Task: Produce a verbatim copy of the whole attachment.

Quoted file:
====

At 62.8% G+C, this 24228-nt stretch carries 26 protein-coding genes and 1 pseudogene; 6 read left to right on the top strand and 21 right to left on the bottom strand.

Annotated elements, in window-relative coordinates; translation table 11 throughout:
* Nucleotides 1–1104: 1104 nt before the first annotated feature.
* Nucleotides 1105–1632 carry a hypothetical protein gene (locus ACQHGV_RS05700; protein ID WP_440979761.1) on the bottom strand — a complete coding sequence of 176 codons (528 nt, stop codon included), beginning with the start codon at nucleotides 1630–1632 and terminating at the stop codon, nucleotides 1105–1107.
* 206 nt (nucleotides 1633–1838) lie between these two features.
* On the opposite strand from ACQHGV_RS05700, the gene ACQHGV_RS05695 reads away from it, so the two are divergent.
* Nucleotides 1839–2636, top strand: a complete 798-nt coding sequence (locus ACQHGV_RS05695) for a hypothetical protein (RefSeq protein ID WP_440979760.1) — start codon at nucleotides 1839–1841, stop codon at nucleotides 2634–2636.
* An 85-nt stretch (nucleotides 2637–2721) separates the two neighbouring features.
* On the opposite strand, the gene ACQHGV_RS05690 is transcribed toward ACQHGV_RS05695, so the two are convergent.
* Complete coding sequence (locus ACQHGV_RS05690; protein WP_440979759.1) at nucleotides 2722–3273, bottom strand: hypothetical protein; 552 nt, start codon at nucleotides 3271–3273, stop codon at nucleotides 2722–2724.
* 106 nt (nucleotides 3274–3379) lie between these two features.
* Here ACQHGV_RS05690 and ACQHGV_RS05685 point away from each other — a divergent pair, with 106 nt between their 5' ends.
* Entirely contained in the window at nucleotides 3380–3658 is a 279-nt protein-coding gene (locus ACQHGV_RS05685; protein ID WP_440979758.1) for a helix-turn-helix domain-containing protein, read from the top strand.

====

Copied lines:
At 62.8% G+C, this 24228-nt stretch carries 26 protein-coding genes and 1 pseudogene; 6 read left to right on the top strand and 21 right to left on the bottom strand.

Annotated elements, in window-relative coordinates; translation table 11 throughout:
* Nucleotides 1–1104: 1104 nt before the first annotated feature.
* Nucleotides 1105–1632 carry a hypothetical protein gene (locus ACQHGV_RS05700; protein ID WP_440979761.1) on the bottom strand — a complete coding sequence of 176 codons (528 nt, stop codon included), beginning with the start codon at nucleotides 1630–1632 and terminating at the stop codon, nucleotides 1105–1107.
* 206 nt (nucleotides 1633–1838) lie between these two features.
* On the opposite strand from ACQHGV_RS05700, the gene ACQHGV_RS05695 reads away from it, so the two are divergent.
* Nucleotides 1839–2636, top strand: a complete 798-nt coding sequence (locus ACQHGV_RS05695) for a hypothetical protein (RefSeq protein ID WP_440979760.1) — start codon at nucleotides 1839–1841, stop codon at nucleotides 2634–2636.
* An 85-nt stretch (nucleotides 2637–2721) separates the two neighbouring features.
* On the opposite strand, the gene ACQHGV_RS05690 is transcribed toward ACQHGV_RS05695, so the two are convergent.
* Complete coding sequence (locus ACQHGV_RS05690; protein WP_440979759.1) at nucleotides 2722–3273, bottom strand: hypothetical protein; 552 nt, start codon at nucleotides 3271–3273, stop codon at nucleotides 2722–2724.
* 106 nt (nucleotides 3274–3379) lie between these two features.
* Here ACQHGV_RS05690 and ACQHGV_RS05685 point away from each other — a divergent pair, with 106 nt between their 5' ends.
* Entirely contained in the window at nucleotides 3380–3658 is a 279-nt protein-coding gene (locus ACQHGV_RS05685; protein ID WP_440979758.1) for a helix-turn-helix domain-containing protein, read from the top strand.